According to the Merriam-Webster online dictionary, the meanings of responsible, answerable, and payable are

responsible: liable to be called on to answer

answerable: liable to be called to account

payable: that may, can, or must be paid.

They all include the meaning of obligation rather than the straightforward meaning of the suffix, the one of capability as in durable, whose meaning in the online dictionary is

durable: able to exist for a long time without significant deterioration in quality or value.

In the case of responsible, it seems possible to argue that the suffix gives to the word the meaning of freedom or opportunity that the adjective able has as in

You are able to skate on the lake today. The ice is thick enough.

Then, the sentence below may mean he has the right to decide everything about recruiting and training.

He is responsible for recruiting and training new staff.

But, such interpretation seems impossible for the other two words.

Why does the suffix able sometimes have the meaning of obligation in words such as payable or answerable?

(I found two similar questions. One is about how to tell whether the suffix has the meaning of ability or that of obligation. My question is about why the suffix has the meaning of obligation. The other has not been given a proper answer because, in my opinion, the words used as examples are uncommon words.)

  • 2
    The suffix -able/-ible is a modal, and all modals have epistemic and deontic senses. Deontic senses have to do with permission and obligation. Responsible (for) refers to an obligation -- what must be done. Payable asserts that something must be paid, and answerable has the same sense as responsible. Commented Mar 2, 2023 at 2:31
  • 2
    Isn't this a duplicate of How did "-able" semantically shift to mean "requiring"? But the answers are not great.
    – Laurel
    Commented Mar 2, 2023 at 3:24
  • Thank you @JohnLawler . I didn't know suffixes have a function as a modal. Could you give me other examples of suffixes (or perhaps prefixes) which are also modals? Or, -able is exceptional in this regard?
    – Aki
    Commented Mar 2, 2023 at 3:36
  • @Laurel Yes, it is basically the same question as mine, but I think the answers there are not convincing.
    – Aki
    Commented Mar 2, 2023 at 4:26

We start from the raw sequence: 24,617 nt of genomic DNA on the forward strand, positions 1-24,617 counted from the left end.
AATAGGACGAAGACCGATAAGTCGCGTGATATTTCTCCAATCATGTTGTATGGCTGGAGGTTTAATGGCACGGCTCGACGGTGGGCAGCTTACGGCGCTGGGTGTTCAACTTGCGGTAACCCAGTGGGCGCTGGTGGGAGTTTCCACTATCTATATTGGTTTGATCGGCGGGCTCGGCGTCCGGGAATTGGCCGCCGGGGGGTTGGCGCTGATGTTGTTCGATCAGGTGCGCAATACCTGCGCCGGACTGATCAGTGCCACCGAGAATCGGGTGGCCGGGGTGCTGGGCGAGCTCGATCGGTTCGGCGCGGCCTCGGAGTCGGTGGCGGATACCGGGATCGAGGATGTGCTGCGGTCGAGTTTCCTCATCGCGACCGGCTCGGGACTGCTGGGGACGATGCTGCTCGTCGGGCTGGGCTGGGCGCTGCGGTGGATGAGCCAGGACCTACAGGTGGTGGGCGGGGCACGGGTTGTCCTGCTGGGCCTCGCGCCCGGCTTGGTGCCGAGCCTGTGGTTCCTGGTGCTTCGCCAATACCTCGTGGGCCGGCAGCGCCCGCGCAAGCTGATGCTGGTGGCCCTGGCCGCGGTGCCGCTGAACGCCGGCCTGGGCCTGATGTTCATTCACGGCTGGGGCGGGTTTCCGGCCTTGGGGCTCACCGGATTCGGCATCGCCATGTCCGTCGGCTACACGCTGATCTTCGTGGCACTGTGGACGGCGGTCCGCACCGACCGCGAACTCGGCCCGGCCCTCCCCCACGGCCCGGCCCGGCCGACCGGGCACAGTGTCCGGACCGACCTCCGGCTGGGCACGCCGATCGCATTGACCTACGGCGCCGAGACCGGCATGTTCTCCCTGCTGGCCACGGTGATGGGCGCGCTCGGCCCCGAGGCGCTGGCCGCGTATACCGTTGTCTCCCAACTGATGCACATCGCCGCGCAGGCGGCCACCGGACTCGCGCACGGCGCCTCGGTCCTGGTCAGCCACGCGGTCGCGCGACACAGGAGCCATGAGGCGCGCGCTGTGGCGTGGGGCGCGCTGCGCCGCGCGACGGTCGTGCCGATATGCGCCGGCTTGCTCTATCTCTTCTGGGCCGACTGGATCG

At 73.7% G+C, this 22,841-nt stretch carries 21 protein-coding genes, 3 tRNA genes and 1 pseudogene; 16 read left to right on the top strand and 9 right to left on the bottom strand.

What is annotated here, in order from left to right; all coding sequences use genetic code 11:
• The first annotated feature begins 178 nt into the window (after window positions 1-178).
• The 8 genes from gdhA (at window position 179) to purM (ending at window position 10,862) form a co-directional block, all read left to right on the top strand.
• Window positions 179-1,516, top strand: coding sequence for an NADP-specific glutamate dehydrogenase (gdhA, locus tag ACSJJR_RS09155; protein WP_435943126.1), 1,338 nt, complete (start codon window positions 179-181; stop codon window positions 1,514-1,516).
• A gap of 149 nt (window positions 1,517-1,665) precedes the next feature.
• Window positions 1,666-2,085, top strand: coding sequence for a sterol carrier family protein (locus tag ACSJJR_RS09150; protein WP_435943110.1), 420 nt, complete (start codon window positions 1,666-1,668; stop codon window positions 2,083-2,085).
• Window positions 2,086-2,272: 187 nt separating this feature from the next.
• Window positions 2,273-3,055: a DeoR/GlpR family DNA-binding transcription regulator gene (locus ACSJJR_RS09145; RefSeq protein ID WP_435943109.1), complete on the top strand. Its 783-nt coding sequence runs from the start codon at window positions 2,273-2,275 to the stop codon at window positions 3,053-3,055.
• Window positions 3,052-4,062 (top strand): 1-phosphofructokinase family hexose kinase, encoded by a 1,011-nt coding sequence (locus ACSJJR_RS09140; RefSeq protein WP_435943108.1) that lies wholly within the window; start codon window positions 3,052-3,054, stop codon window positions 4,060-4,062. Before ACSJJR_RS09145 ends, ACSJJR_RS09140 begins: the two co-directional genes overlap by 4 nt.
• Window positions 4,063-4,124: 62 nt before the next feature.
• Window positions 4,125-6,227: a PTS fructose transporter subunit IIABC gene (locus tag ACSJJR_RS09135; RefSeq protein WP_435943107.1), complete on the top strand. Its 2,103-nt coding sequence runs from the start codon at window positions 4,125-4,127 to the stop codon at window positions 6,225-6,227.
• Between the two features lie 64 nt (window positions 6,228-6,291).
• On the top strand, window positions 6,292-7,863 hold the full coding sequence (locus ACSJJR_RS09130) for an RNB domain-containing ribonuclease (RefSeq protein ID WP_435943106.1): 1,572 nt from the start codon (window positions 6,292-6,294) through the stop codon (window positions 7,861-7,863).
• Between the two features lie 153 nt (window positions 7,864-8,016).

• 1
    Please take more care in your use of English. Two basic mistakes in your title are hardly a good advertisement for your question. If you have a word processor on your computer, set the language to English and then do a grammar check. It won’t be perfect, but it might pick up the difference in forms of the verb to have, between “it has” and “it does have”.
    – David
    Commented Mar 2, 2023 at 14:01

2 Answers 2


The suffix -able/-ible, like the word able, is a modal; be able to is one paraphrase of one sense of can.

Like all modals, -able has two senses:

  • a deontic permission/obligation sense
    This veil is permissible; That word is not publishable.


  • an epistemic possibility/probability sense (most common in negatives)
    This equation is impossible/improbable; The house is barely habitable.

If you look, you'll find all modals have dual meanings; some have more.


Why does suffix -able sometimes has the meaning of obligation in words such as payable or answerable?

I'm not sure why you'd think there must be a reason for the suffix -able to have "the meaning of obligation" and, more importantly, that we should be able to find such a reason.

If that's a legitimate question, you can also ask, "Why does the suffix -able sometimes have the meaning of capability?", which I'd think you know you can't.

M-W does say the suffix has two meanings:

variants or less commonly -ible
1 : capable of, fit for, or worthy of (being so acted upon or toward) —chiefly in adjectives derived from verbs
2 : tending, given, or liable to

(Boldface mine.)

  • I don't ask "Why does the suffix -able sometimes have the meaning of capability?" because the adjective able has the meaning.
    – Aki
    Commented Mar 2, 2023 at 5:14
  • @Aki Just because an adjective has a certain meaning doesn't mean a suffix with the same or similar form as the adjective should have the same meaning.
    – JK2
    Commented Mar 2, 2023 at 5:26
  • 1
    So, why is that? I think it is a legitimate question. Do they have different etymological origins, for example? Or, the adjective able too has the meaning of obligation, which I think John Lawler's answer suggests.
    – Aki
    Commented Mar 2, 2023 at 5:52
  • 1
    Both the adjective able (mostly as a predicate adjective with infinitive complement He's able to do that now) and the suffix -able from the same source are modals semantically, and have several meanings (and many idioms). Modality is a very complex topic. Commented Mar 2, 2023 at 14:57
  • 1
    @JK2 But, meanings don't come from nowhere. I think I have the answer thanks to John Lawler. A modal word, whether it is an adjective or a suffix, has both epistemic and deontic senses. Which sense comes up to the surface depends on the context. I even think that there could be a context the adjective able has the meaning of obligation, even though the closest example I have come up with is "You could ask before you borrow my car" from Practical English Usage by M. Swan"
    – Aki
    Commented Mar 3, 2023 at 7:33

Your Answer

By clicking “Post Your Answer”, you agree to our terms of service and acknowledge you have read our privacy policy.

Not the answer you're looking for? Browse other questions tagged or ask your own question.